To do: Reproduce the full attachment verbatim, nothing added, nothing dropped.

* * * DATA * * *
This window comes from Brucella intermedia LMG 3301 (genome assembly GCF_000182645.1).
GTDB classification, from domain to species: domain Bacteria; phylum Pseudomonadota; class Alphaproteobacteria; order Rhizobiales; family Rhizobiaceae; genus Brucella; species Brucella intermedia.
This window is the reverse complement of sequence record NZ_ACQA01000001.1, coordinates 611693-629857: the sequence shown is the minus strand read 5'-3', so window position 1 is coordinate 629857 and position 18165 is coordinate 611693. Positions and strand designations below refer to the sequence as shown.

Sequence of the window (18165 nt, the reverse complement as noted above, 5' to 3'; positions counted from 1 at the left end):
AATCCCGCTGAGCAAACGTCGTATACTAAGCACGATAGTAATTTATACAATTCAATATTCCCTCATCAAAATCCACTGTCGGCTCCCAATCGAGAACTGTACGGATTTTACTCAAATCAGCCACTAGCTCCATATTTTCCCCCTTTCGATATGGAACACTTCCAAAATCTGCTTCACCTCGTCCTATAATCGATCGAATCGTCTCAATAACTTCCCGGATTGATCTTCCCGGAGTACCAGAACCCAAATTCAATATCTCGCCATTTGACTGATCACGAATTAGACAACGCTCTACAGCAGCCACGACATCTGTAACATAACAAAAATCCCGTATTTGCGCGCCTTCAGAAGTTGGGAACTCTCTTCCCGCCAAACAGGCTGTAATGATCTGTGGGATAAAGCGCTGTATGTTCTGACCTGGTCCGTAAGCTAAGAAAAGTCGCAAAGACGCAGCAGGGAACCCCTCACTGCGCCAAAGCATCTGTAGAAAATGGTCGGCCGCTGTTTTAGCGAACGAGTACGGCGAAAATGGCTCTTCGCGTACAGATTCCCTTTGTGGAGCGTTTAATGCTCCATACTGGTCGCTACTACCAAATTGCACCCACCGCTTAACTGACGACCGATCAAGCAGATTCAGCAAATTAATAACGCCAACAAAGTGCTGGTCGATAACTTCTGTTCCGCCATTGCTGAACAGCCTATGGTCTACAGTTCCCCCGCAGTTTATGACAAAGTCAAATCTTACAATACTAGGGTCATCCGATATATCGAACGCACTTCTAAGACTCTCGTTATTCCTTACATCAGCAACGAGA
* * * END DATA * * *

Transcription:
This window comes from Brucella intermedia LMG 3301 (genome assembly GCF_000182645.1).
GTDB classification, from domain to species: domain Bacteria; phylum Pseudomonadota; class Alphaproteobacteria; order Rhizobiales; family Rhizobiaceae; genus Brucella; species Brucella intermedia.
This window is the reverse complement of sequence record NZ_ACQA01000001.1, coordinates 611693-629857: the sequence shown is the minus strand read 5'-3', so window position 1 is coordinate 629857 and position 18165 is coordinate 611693. Positions and strand designations below refer to the sequence as shown.

Sequence of the window (18165 nt, the reverse complement as noted above, 5' to 3'; positions counted from 1 at the left end):
AATCCCGCTGAGCAAACGTCGTATACTAAGCACGATAGTAATTTATACAATTCAATATTCCCTCATCAAAATCCACTGTCGGCTCCCAATCGAGAACTGTACGGATTTTACTCAAATCAGCCACTAGCTCCATATTTTCCCCCTTTCGATATGGAACACTTCCAAAATCTGCTTCACCTCGTCCTATAATCGATCGAATCGTCTCAATAACTTCCCGGATTGATCTTCCCGGAGTACCAGAACCCAAATTCAATATCTCGCCATTTGACTGATCACGAATTAGACAACGCTCTACAGCAGCCACGACATCTGTAACATAACAAAAATCCCGTATTTGCGCGCCTTCAGAAGTTGGGAACTCTCTTCCCGCCAAACAGGCTGTAATGATCTGTGGGATAAAGCGCTGTATGTTCTGACCTGGTCCGTAAGCTAAGAAAAGTCGCAAAGACGCAGCAGGGAACCCCTCACTGCGCCAAAGCATCTGTAGAAAATGGTCGGCCGCTGTTTTAGCGAACGAGTACGGCGAAAATGGCTCTTCGCGTACAGATTCCCTTTGTGGAGCGTTTAATGCTCCATACTGGTCGCTACTACCAAATTGCACCCACCGCTTAACTGACGACCGATCAAGCAGATTCAGCAAATTAATAACGCCAACAAAGTGCTGGTCGATAACTTCTGTTCCGCCATTGCTGAACAGCCTATGGTCTACAGTTCCCCCGCAGTTTATGACAAAGTCAAATCTTACAATACTAGGGTCATCCGATATATCGAACGCACTTCTAAGACTCTCGTTATTCCTTACATCAGCAACGAGA